Info ops for and against ISIS. Industry notes.
Dave Bittner: [00:00:02:24] The US steps up its cyber operations against ISIS, and ISIS returns to information operations in a newly disturbing way. Ransomware remains a major threat, and it's showing some new geolocation chops in its phishing.
Dave Bittner: [00:00:16:03] And when you're online, you shouldn't neglect old-school threats either. This week has seen patches from Cisco and Google as well as Microsoft.
Dave Bittner: [00:00:23:18] In industry news, some cyber companies seek, others delay, IPOs.
Dave Bittner: [00:00:28:03] The debate over privacy, security, and transparency continues, and takes a few surprising twists as the Panama Papers meets iPhone hacking.
Dave Bittner: [00:00:39:00] This CyberWire podcast is brought to you by SINET ITSEF, the IT Security Entrepreneurs Forum, meeting in Mountain View, California, April 19th-20th, 2016. Bridging the gap between Silicon Valley and the Beltway, by bringing together the innovators, entrepreneurs, investors and policymakers who are shaping the next generation of security solutions. Learn more at: security-innovation.org.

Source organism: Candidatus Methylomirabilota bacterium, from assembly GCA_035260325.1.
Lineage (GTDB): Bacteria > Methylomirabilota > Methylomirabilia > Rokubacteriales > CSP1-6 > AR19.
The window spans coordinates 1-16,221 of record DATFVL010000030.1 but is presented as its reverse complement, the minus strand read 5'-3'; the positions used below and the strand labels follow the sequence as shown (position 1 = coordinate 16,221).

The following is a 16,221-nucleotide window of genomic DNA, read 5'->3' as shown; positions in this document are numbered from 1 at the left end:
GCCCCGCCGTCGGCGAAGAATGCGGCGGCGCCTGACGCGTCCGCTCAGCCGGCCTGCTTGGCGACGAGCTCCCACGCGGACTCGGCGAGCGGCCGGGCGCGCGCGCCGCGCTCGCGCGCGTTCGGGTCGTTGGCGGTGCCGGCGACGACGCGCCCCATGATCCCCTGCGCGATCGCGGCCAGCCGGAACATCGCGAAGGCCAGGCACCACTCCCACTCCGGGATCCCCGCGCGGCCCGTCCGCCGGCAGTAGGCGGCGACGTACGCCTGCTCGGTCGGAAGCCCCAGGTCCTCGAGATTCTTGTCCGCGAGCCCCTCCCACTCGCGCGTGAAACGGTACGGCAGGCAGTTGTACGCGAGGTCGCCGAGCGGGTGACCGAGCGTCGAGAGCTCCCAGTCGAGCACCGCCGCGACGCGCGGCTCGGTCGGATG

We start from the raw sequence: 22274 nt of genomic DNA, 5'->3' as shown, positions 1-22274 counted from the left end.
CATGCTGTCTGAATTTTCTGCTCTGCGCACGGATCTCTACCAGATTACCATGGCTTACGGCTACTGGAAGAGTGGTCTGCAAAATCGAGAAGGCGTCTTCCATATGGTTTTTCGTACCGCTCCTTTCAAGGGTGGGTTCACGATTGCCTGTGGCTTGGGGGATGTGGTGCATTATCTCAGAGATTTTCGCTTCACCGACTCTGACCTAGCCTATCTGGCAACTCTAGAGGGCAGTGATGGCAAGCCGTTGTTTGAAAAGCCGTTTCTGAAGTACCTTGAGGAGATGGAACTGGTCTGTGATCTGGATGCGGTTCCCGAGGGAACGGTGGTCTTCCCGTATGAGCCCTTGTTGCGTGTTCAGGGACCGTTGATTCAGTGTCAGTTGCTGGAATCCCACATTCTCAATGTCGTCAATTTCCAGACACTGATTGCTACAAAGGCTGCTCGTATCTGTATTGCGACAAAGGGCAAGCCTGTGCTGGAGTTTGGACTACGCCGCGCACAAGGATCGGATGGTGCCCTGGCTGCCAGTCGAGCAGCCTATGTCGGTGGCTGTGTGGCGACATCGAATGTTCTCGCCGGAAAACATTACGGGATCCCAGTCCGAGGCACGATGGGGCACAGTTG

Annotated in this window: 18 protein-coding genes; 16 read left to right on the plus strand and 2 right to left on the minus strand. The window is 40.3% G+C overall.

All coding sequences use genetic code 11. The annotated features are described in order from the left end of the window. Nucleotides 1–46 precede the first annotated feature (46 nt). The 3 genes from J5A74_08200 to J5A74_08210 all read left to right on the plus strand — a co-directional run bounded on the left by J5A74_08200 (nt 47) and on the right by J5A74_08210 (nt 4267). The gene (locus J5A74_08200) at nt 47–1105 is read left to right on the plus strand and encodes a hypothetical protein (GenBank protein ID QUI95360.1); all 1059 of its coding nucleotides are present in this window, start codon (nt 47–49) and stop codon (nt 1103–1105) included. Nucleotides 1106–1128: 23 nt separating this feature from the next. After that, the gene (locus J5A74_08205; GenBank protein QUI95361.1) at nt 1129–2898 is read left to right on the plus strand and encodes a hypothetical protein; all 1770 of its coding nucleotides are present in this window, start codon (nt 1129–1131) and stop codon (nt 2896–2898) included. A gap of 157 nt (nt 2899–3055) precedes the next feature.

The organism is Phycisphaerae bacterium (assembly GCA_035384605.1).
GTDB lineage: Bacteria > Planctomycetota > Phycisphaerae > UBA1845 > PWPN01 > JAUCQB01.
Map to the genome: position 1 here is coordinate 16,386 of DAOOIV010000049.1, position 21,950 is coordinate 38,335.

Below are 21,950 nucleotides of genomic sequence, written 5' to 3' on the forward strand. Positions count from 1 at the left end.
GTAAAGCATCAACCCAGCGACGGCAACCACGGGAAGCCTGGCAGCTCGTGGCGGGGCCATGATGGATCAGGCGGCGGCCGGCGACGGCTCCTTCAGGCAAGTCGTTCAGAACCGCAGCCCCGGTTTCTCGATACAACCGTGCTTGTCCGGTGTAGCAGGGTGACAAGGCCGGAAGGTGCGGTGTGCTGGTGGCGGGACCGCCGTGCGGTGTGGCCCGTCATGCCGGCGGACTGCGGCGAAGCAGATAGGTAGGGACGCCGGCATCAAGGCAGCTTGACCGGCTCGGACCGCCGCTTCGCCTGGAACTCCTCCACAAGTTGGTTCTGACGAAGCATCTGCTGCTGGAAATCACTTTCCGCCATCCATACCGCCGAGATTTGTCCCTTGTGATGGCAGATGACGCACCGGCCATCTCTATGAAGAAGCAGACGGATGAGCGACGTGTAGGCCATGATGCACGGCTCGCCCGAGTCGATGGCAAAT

Dave Bittner: [00:01:07:05] I'm David Bittner in Baltimore, with your CyberWire summary for Thursday, April 14th, 2016.
Dave Bittner: [00:01:14:07] The US steps up its cyber offensive against ISIS with the general approval and concurrence of the civilized world. China seems to be taking related, albeit probably less discriminating, steps. Earlier this week, several Chinese companies announced their cooperation with the government to help mute extremist inspiration online. Twitter continues to try to block the Islamic State from making continued use of that social media platform, but its success at doing so remains mixed: ISIS adherents continue to keep pace with the blocking by the simple expedient of creating new accounts.
Dave Bittner: [00:01:47:21] ISIS itself - big ISIS we might call it - has returned to information operations this week. Its familiar inspirational trope - death to apostates and crusaders - now disturbingly begins to name names. The group's online publication, Dabiq, is running a theological argument for the execution of those it calls "the Imams of Kufr". That is, Muslim leaders in non-Muslim countries who say it's possible to live a Muslim life in places like the United States. This, Dabiq argues, is tantamount to apostacy. There's also a longish list of "overt crusaders" that's mostly comprised of non-Muslim political figures. Authorities are reported to be on the alert.
Dave Bittner: [00:02:29:01] In conventional cyber crime news, you may have heard that ransomware is on the way out, being replaced by old-school device-locking malware, and even more primitive scareware. But not so. Ransomware is as virulent as ever. What some researchers have observed is a return of earlier, easier-to-execute attacks. The commodity malware is less challenging for less skilled criminals, and it works often enough to make it worth a shot. But it's not time to let down your defenses against ransomware.